At this time, they want the city to stay, “yes we want an innovation center” and we believe this is the right size and location. “It’s not just trust us the developer, because we’re not home free after we get the Measure – we have to come back for several different entitlements.”
“I know it’s not the story everyone wants in Davis,” he said where they want to hear, that they are building 300 units and to know how they are doing affordable housing. “That’s not this project. We’re building 2.6 million square feet of job creating space and with that 850 housing units at 30 units an acre.”
As he would explain – the 850 units are a cap, but the specifics of what they look like has not been determined yet.
Matt Keasling noted, “Because of our density, it wouldn’t be able to be single family detached.” Ms. Metzker added that normally for single family detached it would be 4 to 6 units per acre rather than a minimum of 15 units per acre.
Don Kalman said, “One concern that I have is that currently I view our current ordinance for affordable housing as very weak.”
He added, “My concern is I think that by tying this to our current ordinance – I think that’s a big problem.” He said, “I’m not in favor of that. I don’t know what the answer is. But I definitely don’t want to tie this to our current ordinance.”
Mayor Brett Lee was on hand and explained to the commission why the affordable housing numbers went from 35 to 15.
He explained that historically, there were redevelopment funds where the state made available pretty sizable proportion of the funds that went to affordable housing.
“Unfortunately, roughly in 2012.. the redevelopment funds were taking away. What used to be there to supplement our fairly aggressive and robust affordable housing ordinance… those matching funds from the state disappeared,” the Mayor said. “Based upon the assumptions that the consultants have used, affordable housing is very difficult to provide at all at 15 percent, let alone at 35 percent.”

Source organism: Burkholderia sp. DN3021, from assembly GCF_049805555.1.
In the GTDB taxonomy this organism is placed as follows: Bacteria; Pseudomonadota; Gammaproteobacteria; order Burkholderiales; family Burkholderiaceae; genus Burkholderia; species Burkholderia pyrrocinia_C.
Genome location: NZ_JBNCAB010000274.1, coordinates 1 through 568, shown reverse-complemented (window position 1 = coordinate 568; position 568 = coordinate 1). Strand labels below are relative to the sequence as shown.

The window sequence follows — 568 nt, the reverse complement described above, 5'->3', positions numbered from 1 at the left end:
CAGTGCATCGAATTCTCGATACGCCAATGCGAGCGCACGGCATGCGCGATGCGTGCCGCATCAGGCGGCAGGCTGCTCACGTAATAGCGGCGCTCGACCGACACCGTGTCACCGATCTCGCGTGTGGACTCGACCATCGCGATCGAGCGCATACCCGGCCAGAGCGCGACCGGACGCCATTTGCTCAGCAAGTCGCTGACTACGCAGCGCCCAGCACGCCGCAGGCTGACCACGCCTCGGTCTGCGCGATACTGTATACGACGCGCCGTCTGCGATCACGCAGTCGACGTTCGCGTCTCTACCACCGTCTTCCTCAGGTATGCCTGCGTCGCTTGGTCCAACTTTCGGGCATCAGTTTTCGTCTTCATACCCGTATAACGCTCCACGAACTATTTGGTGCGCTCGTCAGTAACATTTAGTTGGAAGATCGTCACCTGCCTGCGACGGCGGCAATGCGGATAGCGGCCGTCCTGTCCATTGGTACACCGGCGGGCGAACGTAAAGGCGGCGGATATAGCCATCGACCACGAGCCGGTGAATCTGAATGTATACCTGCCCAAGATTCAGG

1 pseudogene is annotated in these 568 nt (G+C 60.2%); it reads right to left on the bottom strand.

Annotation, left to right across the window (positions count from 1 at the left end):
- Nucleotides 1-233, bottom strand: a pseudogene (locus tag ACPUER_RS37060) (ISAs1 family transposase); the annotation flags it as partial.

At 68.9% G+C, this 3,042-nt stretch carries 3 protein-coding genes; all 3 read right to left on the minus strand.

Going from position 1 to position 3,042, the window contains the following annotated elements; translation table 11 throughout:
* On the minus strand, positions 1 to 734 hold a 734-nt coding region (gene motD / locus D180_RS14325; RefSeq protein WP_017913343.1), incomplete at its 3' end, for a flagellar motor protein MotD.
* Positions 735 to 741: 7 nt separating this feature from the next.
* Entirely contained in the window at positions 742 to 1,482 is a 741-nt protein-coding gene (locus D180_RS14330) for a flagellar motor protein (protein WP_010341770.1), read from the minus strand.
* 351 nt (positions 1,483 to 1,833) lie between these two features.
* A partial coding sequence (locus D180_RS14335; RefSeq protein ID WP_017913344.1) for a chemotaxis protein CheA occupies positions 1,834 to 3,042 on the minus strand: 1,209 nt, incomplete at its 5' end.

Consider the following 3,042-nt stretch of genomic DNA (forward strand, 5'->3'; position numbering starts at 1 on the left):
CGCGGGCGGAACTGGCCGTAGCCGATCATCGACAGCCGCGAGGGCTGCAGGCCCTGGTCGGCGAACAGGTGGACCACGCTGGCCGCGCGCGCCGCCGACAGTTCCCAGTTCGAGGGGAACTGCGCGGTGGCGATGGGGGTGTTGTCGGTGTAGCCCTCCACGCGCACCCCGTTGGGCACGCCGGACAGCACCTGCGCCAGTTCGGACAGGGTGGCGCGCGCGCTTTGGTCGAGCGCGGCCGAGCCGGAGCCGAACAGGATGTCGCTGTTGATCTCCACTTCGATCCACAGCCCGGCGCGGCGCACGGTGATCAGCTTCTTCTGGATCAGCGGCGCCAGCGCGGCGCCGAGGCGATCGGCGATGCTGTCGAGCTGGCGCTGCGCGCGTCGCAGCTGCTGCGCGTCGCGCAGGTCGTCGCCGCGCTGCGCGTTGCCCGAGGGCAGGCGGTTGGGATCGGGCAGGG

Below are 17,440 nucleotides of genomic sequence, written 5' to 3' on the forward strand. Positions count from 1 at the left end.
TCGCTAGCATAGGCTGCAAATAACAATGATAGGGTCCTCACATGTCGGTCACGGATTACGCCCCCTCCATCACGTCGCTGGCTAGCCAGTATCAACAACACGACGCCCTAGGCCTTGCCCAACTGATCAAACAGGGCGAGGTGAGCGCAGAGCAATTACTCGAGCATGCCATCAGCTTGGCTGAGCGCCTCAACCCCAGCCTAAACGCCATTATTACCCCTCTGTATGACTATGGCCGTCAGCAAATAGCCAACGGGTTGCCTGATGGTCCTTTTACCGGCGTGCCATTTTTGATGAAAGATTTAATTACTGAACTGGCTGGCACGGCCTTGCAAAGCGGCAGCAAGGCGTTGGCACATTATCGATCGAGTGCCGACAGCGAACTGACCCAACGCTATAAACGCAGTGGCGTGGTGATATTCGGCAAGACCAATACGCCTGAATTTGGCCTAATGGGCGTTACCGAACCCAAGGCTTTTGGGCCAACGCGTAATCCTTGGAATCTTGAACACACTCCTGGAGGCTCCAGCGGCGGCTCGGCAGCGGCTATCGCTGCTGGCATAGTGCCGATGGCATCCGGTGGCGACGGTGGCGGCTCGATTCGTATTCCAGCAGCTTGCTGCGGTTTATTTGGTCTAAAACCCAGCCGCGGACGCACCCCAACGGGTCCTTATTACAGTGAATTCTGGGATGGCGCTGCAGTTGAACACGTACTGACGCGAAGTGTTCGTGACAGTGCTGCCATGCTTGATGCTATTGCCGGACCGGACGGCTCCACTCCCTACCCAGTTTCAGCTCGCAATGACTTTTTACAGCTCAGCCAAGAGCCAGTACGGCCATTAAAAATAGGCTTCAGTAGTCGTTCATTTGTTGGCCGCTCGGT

Kurt Snipes noted, “I’ve come to feel that 15 percent isn’t enough and the amount of money the city is getting in lieu fees is not enough.” He added, “I’m very uncomfortable locking in something that I’m not even convinced is what we need now.”
Commissioner Anna Ioakimedes suggested that 15 percent was perhaps too low, but 35 seemed very high.
Brett Lee explained that in order to go above 15 percent, the city would be required to explain in great detail their justification. The problem as he explained, “have a high requirement means nothing got built” and he used the Merin County example of many communities that used the high measure to insure that nothing actually got built.
Sherri Metzker noted that the change in the percentage “had to do with the loss of redevelopment funds.”
Chair Georgina Valencia said, “We are being asked to determine whether the rent housing policy we have is sufficient and applicable, because that is the plan that is proposed.”
Ultimately the commission approved an alternative recommendation that if adopted by council, would bind the developers to the affordable housing policies that are in place at the time they seek specific entitlements for housing projects on this site.
—David M. Greenwald reporting